Interview With Bingru Wang of Phoenix TV

Interview
John Kerry
Secretary of State
Treaty Room
Washington, DC
May 31, 2016


QUESTION: Thank you very much, Secretary Kerry, for being with us today.

SECRETARY KERRY: My pleasure. Thank you.

QUESTION: Let’s talk about S&ED. We know every year S&ED covers almost everything of United States and China’s relation. This year, what’s on top of your agenda?

SECRETARY KERRY: Well, we want to talk about the ways in which China and the United States can cooperate and work together on any number of global issues. I mean, we are very powerful economies, powerful countries. Some people want to try to create a sense of tension and clash, but I think it’s much more important to be working on the things that we can do to cooperate together and to make a difference.

For instance, we’ve worked very hard on the Iran nuclear agreement. We were very successful in working together. We worked very hard on climate change. And China was very helpful, instrumental in helping to move to a different place so we could do the agreement in Paris. We’ve worked very hard on trade issues, on economic issues. On Ebola we worked very closely together. So – and North Korea is another example.

So there are many places where China and the United States need to cooperate together. We will have differences, but we need to manage those differences in an effective, thoughtful way.

QUESTION: Talking about this mechanism, S&ED, first of all, will this be the last round of S&ED? And how do you think this mechanism contribute to U.S.-China relation or is just talk for the sake of talking?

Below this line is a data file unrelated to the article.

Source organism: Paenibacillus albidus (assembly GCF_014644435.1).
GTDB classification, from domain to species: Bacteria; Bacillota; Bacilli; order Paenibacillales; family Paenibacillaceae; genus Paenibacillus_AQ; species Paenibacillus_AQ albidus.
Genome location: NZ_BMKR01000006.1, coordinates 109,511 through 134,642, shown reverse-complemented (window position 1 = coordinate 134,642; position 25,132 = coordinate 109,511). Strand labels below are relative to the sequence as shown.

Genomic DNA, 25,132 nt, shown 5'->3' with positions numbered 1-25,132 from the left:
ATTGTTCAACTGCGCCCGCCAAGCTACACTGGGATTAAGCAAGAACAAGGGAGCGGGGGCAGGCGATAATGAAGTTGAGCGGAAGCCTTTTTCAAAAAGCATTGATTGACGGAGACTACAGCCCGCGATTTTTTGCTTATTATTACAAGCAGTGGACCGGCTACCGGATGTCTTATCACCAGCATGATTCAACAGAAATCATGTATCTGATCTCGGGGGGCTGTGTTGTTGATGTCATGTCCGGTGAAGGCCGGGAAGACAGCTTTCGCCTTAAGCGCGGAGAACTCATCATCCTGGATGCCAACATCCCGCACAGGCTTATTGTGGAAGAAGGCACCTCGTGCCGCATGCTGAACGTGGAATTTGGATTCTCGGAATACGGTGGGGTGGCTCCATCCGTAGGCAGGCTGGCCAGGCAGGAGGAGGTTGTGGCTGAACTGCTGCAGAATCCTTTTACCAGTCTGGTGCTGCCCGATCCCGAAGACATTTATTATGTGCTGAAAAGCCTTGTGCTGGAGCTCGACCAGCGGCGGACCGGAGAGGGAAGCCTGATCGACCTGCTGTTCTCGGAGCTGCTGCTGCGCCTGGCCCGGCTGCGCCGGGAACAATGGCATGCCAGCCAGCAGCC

SECRETARY KERRY: No, it’s not – the S&ED is not talk for the sake of talk, because out of the S&ED came our cooperation on climate change. Out of the S&ED came a better understanding of our mutual interests regarding the nuclear program of the DPRK. And I can go on. There are many things where we’ve reached better understanding of each other’s interests. I hope it will continue, because I think it’s very valuable. And I hope – providing you have the right president, I’m confident that people would see the reason for continuing.

QUESTION: One of the most sensitive issue is South China Sea, especially this year. The international arbitral tribunal is going to announce their result. How are you going to address this issue to your Chinese counterparts? Because for many Chinese, it’s very hard to – Chinese to understand the United States is not even a signatory to the UNCLOS, so how can you ask China to obey the rules while yourself didn’t even sign up to it?

SECRETARY KERRY: Well, we’re a signatory. We haven’t ratified it, but we are a signatory. And the United States supports UNCLOS and we live by UNCLOS. Even though we have a Congress that has not yet ratified it, we, the Administration, live by UNCLOS. So we agree to abide by the rules.

Now, international standards encourage countries to resolve differences diplomatically. We encourage China not to engage in unilateral reclamation activities in the South China Sea, unilateral militarization efforts in the South China Sea. And we do the same for the other claimants. No country should be engaged in reclamation unilaterally or in militarization. We encourage China – and by the way, we take no position on the claim. I can’t tell you if China’s claim is legitimate or not legitimate or historical or not historical or would stand up in arbitration or not. I don't know.

What I do know, what President Obama knows, is the region will be much safer and much better if whatever differences there are in claims are resolved through either the judicial process, through a legal rule of law process, or by direct negotiation between the parties. And that’s what we encourage. We want a diplomatic, appropriate solution that respects rule of law.

QUESTION: Just a quick follow-up on this. But the United States does send warships time to times to the South China Sea to challenge China’s sovereignty. You can argue this is for the sake of freedom of navigation, but actions speak louder than words. (Inaudible) send a signal for other parties to interpret your intention.